Richard A. Clarke on National Security

Tom Shipka

Richard A. Clarke served seven presidents in important national security posts from 1973 to 2003. His new book, Your Government Failed You: Breaking the Cycle of National Security Disasters, (1) is two things, an expansion of his earlier criticisms of President George W. Bush's track record in national security and a wide-ranging evaluation of the current state of national security.

Clarke focuses much of his attention on the current war in Iraq. His position is that the war was a mistake from the start, a fool's errand in his words, (2) which provided a recruiting windfall for al Qaeda. Beyond this, he faults both the White House and the Pentagon for poor planning and execution. Specifically he charges that:

  • They sent too few troops.
  • Despite warnings by the CIA and the State Department, they failed to anticipate the insurgency, an unforgivable oversight after the debacle of Vietnam.
  • They failed to equip many of our troops adequately.
  • They filled key positions in the interim government with inexperienced Americans.
  • They used torture in violation of domestic and international law, a tactic that undercut America's moral standing around the world.
  • They failed to provide adequate medical treatment to tens of thousands wounded soldiers when they were sent home for treatment.
  • And, they developed no exit strategy. (3)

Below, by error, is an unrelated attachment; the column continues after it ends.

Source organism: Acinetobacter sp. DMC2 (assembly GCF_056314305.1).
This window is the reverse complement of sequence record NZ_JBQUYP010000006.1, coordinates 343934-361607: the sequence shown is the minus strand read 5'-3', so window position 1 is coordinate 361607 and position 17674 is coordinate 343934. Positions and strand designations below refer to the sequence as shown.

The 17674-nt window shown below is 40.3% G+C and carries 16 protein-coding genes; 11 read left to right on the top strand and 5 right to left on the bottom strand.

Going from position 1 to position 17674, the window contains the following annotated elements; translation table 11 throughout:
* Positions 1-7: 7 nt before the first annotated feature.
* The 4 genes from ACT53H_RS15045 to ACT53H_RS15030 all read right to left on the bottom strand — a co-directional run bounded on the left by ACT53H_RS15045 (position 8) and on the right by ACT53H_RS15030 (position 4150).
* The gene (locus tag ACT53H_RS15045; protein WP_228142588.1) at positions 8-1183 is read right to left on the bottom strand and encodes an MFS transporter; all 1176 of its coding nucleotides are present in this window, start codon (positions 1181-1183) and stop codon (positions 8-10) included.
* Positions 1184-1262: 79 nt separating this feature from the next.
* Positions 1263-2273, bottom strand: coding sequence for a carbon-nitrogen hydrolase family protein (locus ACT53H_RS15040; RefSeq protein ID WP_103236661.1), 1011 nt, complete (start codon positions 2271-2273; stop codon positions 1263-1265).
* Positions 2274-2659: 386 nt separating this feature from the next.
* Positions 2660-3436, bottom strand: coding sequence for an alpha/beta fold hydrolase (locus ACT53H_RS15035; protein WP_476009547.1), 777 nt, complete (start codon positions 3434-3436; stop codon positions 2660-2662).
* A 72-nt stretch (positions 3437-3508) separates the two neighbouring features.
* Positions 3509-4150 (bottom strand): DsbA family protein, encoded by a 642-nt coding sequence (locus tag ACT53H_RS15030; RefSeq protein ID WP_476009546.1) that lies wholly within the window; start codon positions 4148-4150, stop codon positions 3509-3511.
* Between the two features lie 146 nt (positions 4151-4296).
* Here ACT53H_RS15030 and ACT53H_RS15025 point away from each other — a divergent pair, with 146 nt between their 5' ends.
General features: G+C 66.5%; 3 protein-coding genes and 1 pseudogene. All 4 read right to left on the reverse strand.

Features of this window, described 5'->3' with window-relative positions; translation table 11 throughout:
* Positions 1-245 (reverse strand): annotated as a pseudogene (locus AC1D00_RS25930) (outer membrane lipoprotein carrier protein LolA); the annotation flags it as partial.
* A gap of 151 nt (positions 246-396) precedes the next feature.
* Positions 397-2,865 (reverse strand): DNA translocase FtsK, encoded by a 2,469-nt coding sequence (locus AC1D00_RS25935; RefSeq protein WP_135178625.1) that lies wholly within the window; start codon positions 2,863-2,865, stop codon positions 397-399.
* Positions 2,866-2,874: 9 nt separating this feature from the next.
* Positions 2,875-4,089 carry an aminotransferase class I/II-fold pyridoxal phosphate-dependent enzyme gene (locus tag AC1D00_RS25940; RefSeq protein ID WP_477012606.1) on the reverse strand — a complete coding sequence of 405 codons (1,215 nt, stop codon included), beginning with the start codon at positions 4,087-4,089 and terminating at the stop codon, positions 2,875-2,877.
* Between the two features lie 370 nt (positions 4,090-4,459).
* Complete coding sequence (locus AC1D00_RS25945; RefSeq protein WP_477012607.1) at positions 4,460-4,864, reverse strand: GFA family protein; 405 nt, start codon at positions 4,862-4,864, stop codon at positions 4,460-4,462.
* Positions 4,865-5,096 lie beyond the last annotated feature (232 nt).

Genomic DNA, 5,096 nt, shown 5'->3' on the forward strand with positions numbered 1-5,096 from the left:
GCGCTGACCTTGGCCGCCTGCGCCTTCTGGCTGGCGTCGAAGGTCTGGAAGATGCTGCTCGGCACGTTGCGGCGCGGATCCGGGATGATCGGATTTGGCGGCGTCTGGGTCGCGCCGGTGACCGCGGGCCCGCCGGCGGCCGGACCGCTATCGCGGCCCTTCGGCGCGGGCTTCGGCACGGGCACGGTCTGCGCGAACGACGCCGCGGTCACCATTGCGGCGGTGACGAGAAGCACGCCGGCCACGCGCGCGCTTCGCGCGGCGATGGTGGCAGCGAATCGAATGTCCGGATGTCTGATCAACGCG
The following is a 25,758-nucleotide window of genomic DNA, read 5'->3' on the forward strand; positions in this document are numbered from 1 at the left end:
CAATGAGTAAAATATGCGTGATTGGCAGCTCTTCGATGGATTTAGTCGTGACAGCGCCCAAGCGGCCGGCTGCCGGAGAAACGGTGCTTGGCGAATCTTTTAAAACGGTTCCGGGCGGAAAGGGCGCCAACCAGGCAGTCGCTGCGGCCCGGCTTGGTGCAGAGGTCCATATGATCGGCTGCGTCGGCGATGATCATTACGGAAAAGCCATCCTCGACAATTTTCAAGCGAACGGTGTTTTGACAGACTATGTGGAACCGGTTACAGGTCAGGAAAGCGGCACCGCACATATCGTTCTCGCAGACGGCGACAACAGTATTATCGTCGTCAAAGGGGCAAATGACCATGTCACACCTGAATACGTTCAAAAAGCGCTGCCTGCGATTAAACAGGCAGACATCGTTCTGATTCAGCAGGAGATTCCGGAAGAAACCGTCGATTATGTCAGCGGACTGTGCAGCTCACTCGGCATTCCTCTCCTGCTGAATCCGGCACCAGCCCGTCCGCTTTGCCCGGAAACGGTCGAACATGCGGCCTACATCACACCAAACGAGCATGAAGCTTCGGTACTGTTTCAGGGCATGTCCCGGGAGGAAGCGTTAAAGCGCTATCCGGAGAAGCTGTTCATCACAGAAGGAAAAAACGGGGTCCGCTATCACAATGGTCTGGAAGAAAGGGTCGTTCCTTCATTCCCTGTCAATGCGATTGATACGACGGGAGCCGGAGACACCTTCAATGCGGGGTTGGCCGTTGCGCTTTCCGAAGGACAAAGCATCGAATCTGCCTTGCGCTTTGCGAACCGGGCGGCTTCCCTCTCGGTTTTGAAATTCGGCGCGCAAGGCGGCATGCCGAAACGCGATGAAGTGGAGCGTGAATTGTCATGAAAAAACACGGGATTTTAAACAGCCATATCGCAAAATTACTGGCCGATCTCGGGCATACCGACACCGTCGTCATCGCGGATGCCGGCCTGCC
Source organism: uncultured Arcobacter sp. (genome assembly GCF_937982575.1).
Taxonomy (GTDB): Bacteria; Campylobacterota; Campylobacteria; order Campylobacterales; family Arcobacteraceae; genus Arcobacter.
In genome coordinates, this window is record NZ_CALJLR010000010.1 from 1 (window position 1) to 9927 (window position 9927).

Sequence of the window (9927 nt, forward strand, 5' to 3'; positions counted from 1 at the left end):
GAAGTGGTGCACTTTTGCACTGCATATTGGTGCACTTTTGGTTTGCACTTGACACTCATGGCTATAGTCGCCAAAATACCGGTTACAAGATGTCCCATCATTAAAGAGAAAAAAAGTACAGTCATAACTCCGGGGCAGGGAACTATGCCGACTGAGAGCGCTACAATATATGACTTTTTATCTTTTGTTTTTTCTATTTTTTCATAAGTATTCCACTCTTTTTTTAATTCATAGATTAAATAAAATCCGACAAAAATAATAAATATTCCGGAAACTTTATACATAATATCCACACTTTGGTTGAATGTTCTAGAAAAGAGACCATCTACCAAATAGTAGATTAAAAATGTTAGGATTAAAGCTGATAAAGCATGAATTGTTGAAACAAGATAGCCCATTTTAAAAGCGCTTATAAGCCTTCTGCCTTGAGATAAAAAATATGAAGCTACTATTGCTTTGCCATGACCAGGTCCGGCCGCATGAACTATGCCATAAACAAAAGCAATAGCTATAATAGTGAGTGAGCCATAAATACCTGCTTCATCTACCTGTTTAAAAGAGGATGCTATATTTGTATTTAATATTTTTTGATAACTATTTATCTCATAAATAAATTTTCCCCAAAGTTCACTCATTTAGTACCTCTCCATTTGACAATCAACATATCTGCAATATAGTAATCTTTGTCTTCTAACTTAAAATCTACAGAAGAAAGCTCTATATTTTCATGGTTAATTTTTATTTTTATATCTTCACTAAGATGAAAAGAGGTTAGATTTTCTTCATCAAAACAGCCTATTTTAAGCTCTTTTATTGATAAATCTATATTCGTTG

Iraq aside, Clarke alleges that the overall security apparatus in the nation today is dysfunctional. (4) On the topic of terrorism, for instance, he cites extensive evidence to show that most of the same vulnerabilities that existed on 9/11 exist today. A major cause of this, Clarke argues, is that we have sixteen distinct federal intelligence agencies which collectively spend $50 billion a year. There is little coordination among these fiefdoms, he says, and they frequently duplicate efforts. Perhaps the most dramatic example of the lack of coordination which he cites is the fact that the CIA knew that two known al Qaeda terrorists were in the United States eighteen months prior to 9/11 but it failed to pass along this information to other intelligence agencies. (5) Clarke reminds us that the most sensible solution to this problem, the appointment of a strong intelligence czar to oversee all intelligence agencies, which the 9/11 Commission recommended, was blocked by Donald Rumsfeld when he was Secretary of Defense. (6)

Does the relatively new Department of Homeland Security offer us any hope? In a word, according to Clarke, no. It is an organizational nightmare, placing twenty-two agencies with fundamentally different missions under one umbrella; it excludes key intelligence agencies such as the FBI and the CIA; it is under-funded; and it has become the prime target of the Beltway Bandits, the private defense and security companies surrounding Washington. (7) Clarke is not alone in this appraisal. The Government Accountability Office issued a virtually identical one in a report in 2007. (8)

Clarke's book, while depressing, deserves serious attention by all of us. To ignore the informed views of one of the most experienced and respected veterans of national intelligence service would be a disservice to ourselves, our children, and our children's children. (9)

  1. RAC Enterprises, 2008
  2. Page 188.
  3. Clarke also offers a critique of the planning and execution of the war in Afghanistan in several parts of the book which includes some of these same points. For instance, see page 51, pages 175-176, and page 199.
  4. Page 137.
  5. Pages 164-165.
  6. Pages 138-140.
  7. See pages 210-235.
  8. Page 225.
  9. While Clarke does not minimize the ongoing dangers of terrorism, he argues that the most serious threat to national security is climate change. See page 263 and pages 272-273.

© 2009 Tom Shipka